Why would another bank be attracted to BNCC, and what might it be willing to pay?

Aside from a desire to become bigger and expand its footprint, I can think of at least three reasons why another bank would be interested in acquiring BNCC:


 (1)  Low-cost deposit base: Typical of a community bank, BNCC has a very low cost for its deposits. Of its total deposits of $753 million, about 20% are non-interest bearing, with the remainder costing less than 0.4% last year. This deposit base would clearly be attractive to a larger acquirer. That said, the benefits of these low-cost deposits should already be reflected in the bank’s current earnings, and in the stock price.


 (2)  Potential cost savings: Like most smaller banks, BNCC has a very high expense structure, as reflected in its efficiency ratio. In 2016 the ratio was almost 80%; the previous year was almost 75%.

Non-Interest Expense ($000)






 Salaries & Employee Benefits



 Professional Services



 Data Processing Fees



 Marketing & Promotion















   Total Non-Interest Expense






Efficiency Ratio




There should be potential for significant cost savings for a larger bank that acquired BNCC. The amount of the savings will of course depend on multiple factors, including the overlap of the acquirer’s footprint with that of BNCC. I’m not a banking specialist, but the reports I’ve seen suggest that non-interest expenses can be reduced by between 10% and 20% (which in this case would mean an efficiency ratio of between 64% and 72% for BNCC as part of a larger bank, using 2016’s ratio of almost 80%), and perhaps even more than 20%. This would imply potential cost savings of between $4.1 million and $8.2 million.

 (3)  Underutilized assets: At the end of 2016, the bank was classified as “well-capitalized,” with a total risk-based capital ratio of 18.41% (vs. a requirement of 10% to be considered well-capitalized), and Tier 1 RBC of 17.16% (vs. 8% to be well-capitalized). BNCC’s asset structure is unusual in that a very large portion is in investment securities, earning low returns. At the end of 2016, the bank had $910 million in total assets. Of this, $415 million was in loans held for investment, and $400 million in investment securities available for sale. In 3Q2016, the loans earned an average rate of 4.72%, while the investments yielded about 2.1%. (4Q and full year 2016 data is not yet available, but the numbers will be similar.) So there is the potential to deploy the assets to earn higher returns. My guess is that a more aggressive bank could potentially earn an incremental 100-150 bps on the $400 million investment portfolio, generating an additional $4 to $6 million of interest income.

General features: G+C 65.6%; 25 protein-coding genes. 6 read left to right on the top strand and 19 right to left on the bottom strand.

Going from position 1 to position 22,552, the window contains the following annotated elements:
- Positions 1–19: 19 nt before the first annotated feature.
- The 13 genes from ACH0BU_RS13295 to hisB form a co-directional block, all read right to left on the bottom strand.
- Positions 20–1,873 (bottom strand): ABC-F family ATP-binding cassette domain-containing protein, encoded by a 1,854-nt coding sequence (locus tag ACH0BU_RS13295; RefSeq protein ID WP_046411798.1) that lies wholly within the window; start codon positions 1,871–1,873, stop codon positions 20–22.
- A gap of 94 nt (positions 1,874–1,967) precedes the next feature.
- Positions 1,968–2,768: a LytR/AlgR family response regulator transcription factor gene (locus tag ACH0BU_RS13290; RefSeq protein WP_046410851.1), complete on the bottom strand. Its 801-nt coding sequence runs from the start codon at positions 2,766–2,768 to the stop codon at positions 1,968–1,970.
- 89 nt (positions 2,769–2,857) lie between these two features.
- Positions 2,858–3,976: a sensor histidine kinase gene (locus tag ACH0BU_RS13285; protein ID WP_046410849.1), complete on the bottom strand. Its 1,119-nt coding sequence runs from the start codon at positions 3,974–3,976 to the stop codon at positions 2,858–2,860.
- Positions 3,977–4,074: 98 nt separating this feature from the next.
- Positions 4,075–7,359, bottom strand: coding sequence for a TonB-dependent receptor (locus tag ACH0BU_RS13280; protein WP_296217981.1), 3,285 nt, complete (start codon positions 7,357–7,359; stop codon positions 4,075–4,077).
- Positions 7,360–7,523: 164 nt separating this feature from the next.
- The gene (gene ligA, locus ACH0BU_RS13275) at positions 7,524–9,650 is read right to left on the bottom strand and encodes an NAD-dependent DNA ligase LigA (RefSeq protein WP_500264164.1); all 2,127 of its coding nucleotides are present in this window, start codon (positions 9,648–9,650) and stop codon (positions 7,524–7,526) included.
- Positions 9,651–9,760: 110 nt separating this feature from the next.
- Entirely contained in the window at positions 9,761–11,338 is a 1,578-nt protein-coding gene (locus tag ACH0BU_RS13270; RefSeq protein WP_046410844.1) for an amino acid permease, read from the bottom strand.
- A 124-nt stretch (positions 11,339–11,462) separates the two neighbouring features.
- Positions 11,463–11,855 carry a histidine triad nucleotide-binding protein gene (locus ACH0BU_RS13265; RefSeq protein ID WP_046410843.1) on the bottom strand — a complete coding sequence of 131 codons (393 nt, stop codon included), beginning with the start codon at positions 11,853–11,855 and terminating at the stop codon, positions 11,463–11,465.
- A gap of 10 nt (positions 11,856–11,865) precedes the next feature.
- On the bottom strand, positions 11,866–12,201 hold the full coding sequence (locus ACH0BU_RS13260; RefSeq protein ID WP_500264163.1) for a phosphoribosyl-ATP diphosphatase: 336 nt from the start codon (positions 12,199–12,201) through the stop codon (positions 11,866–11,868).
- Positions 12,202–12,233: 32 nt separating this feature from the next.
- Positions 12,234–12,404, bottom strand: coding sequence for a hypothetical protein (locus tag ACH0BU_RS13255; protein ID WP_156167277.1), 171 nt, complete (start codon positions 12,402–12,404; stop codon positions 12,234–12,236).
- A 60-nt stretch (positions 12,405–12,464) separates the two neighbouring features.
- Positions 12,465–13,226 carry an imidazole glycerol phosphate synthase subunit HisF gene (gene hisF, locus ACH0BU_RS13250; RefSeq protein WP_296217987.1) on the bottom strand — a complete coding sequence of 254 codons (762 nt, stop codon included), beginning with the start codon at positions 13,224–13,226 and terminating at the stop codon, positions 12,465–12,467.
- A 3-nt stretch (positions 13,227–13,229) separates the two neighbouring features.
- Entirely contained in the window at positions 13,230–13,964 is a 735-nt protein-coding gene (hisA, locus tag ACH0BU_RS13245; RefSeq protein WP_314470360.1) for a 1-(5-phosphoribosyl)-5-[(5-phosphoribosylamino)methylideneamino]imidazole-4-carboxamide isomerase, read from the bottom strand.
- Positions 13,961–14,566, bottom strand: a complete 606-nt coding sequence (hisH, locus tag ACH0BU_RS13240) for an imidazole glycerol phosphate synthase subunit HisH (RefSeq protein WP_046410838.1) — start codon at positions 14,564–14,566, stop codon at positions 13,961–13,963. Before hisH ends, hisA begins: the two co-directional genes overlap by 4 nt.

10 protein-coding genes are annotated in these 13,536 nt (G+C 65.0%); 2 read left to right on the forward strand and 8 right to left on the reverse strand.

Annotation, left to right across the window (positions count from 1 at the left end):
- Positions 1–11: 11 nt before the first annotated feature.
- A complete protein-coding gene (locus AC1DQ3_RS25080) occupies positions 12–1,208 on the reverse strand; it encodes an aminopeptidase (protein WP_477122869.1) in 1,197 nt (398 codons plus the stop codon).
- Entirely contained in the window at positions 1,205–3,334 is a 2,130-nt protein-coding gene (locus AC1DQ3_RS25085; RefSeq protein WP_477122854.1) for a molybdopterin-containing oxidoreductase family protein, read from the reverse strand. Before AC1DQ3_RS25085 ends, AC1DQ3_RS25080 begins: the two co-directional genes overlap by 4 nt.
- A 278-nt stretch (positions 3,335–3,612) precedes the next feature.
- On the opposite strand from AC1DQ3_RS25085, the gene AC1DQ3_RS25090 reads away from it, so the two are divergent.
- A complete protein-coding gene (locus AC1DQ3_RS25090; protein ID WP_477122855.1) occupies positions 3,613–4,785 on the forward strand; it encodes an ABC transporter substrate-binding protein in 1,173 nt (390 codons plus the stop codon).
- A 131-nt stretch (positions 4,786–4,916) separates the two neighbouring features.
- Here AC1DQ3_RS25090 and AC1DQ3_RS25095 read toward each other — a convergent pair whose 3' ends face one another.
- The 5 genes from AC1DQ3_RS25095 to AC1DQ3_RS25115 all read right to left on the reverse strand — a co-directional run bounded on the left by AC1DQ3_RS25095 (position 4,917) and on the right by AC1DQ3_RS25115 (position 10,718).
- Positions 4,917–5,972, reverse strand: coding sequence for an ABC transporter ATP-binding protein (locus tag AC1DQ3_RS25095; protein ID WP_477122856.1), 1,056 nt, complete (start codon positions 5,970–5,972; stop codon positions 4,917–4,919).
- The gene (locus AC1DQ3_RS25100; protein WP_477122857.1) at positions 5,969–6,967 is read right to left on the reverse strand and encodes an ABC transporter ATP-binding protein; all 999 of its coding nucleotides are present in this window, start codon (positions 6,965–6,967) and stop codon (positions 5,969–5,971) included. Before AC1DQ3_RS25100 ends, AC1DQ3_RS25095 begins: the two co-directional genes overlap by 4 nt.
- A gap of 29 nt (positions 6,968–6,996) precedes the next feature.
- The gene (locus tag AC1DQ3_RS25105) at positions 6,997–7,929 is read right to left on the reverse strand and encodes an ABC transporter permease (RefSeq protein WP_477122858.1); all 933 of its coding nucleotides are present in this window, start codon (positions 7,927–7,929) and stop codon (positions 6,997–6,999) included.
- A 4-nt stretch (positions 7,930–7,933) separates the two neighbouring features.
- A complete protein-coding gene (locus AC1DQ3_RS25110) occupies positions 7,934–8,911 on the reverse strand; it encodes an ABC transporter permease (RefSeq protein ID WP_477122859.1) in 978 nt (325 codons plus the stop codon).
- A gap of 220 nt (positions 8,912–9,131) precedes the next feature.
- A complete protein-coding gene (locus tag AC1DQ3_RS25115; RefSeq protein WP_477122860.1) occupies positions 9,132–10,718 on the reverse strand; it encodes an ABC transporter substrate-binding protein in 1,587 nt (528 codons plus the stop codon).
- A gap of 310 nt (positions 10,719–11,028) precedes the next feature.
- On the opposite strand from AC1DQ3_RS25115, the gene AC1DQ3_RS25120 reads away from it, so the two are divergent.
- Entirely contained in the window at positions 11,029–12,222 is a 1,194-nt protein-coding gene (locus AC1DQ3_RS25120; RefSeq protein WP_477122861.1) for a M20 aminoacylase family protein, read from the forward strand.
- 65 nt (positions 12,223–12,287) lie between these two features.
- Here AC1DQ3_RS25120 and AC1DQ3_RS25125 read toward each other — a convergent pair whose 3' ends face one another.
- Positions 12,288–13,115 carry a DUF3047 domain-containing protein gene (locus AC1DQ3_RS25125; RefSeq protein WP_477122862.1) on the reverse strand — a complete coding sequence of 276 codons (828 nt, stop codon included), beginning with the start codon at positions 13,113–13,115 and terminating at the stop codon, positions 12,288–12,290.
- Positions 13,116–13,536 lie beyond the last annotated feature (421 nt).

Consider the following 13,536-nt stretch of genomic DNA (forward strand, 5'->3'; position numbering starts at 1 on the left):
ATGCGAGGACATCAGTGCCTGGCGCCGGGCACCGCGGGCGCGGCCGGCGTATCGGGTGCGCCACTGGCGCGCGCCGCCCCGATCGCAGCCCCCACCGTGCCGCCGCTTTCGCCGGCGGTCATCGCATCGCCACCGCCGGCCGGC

Below is an estimate of what BNCC earnings could look like if an acquirer is able to generate the magnitude of cost savings and additional interest income that I’ve discussed above:




 Actual income before income taxes



 Potential cost savings



 Incremental interest income



 Pro forma pre-tax income



 Pro-forma net inc (35% tax rate)



 Diluted shares outstanding



 Pro-forma EPS



Assuming that my assumptions for cost savings and incremental revenue are reasonable, it’s not hard to imagine an acquirer paying a multiple of at least 10x on the pro-forma EPS, or at least $33 to $44 per share.

I’m not a big fan of P/BV valuations. That said, I assume the bank should get at least 1.5x TBV, and possibly over 2x. With TBV at $21.47 at the end of 2016, that gets us valuations of $32.20 to $42.95, similar to the prices in the previous paragraph.              


A third way to value the bank is by considering the franchise premium, or what a buyer is willing to pay above TBV for core deposits. It appears that premiums of 5% to 15% are typical. With core deposits of $765 million, this would come to between $38 million and $115 million, or about $11 to $33 per share. With TBV at $21.47, this translates to a price of $32.47 to $54.47 per share.

Each of these three approaches gives us a low-end valuation of about $32, about 25% higher than the current price. At the high end, the range is 66% to 110% above today’s price.



--This investment thesis is predicated on the assumption that the bank will be sold, or that some other value-creating event will occur. If no deal happens, the stock is not likely to produce great returns. That said, the bank is strong enough that the investment is unlikely to result in permanent capital loss.

-- There is the risk of management making a bad deal, such as acquiring or merging with another small bank. The most value can be created if it is sold to a larger bank.

--A regional economic downturn could adversely affect the bank’s profitability. Given the direct dependence of the bank on North Dakota and indirectly on the energy industry, a period of prolonged depressed oil prices could hurt the bank.

I do not hold a position with the issuer such as employment, directorship, or consultancy.
I and/or others I advise do not hold a material investment in the issuer's securities.


Sale of the bank.